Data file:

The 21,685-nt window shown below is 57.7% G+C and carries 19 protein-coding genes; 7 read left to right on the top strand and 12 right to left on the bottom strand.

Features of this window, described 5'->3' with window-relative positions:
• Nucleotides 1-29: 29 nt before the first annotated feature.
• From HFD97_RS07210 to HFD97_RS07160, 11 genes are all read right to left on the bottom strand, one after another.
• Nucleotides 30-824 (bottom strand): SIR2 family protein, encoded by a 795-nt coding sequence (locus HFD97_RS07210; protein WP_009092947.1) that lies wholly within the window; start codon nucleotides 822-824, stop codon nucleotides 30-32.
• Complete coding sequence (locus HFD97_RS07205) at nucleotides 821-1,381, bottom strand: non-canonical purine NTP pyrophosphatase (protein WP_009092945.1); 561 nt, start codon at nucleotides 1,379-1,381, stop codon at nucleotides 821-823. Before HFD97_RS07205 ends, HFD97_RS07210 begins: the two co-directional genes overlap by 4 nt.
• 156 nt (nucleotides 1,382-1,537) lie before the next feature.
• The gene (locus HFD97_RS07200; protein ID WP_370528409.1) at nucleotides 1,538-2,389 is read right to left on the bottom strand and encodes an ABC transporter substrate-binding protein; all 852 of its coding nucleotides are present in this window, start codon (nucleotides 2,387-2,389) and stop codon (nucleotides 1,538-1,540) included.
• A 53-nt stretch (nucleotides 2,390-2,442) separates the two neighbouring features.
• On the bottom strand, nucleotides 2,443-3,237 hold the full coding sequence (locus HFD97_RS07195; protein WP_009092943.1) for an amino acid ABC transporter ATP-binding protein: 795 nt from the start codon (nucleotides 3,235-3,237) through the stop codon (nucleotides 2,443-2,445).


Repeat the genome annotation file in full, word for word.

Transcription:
The 21,685-nt window shown below is 57.7% G+C and carries 19 protein-coding genes; 7 read left to right on the top strand and 12 right to left on the bottom strand.

Features of this window, described 5'->3' with window-relative positions:
• Nucleotides 1-29: 29 nt before the first annotated feature.
• From HFD97_RS07210 to HFD97_RS07160, 11 genes are all read right to left on the bottom strand, one after another.
• Nucleotides 30-824 (bottom strand): SIR2 family protein, encoded by a 795-nt coding sequence (locus HFD97_RS07210; protein WP_009092947.1) that lies wholly within the window; start codon nucleotides 822-824, stop codon nucleotides 30-32.
• Complete coding sequence (locus HFD97_RS07205) at nucleotides 821-1,381, bottom strand: non-canonical purine NTP pyrophosphatase (protein WP_009092945.1); 561 nt, start codon at nucleotides 1,379-1,381, stop codon at nucleotides 821-823. Before HFD97_RS07205 ends, HFD97_RS07210 begins: the two co-directional genes overlap by 4 nt.
• 156 nt (nucleotides 1,382-1,537) lie before the next feature.
• The gene (locus HFD97_RS07200; protein ID WP_370528409.1) at nucleotides 1,538-2,389 is read right to left on the bottom strand and encodes an ABC transporter substrate-binding protein; all 852 of its coding nucleotides are present in this window, start codon (nucleotides 2,387-2,389) and stop codon (nucleotides 1,538-1,540) included.
• A 53-nt stretch (nucleotides 2,390-2,442) separates the two neighbouring features.
• On the bottom strand, nucleotides 2,443-3,237 hold the full coding sequence (locus HFD97_RS07195; protein WP_009092943.1) for an amino acid ABC transporter ATP-binding protein: 795 nt from the start codon (nucleotides 3,235-3,237) through the stop codon (nucleotides 2,443-2,445).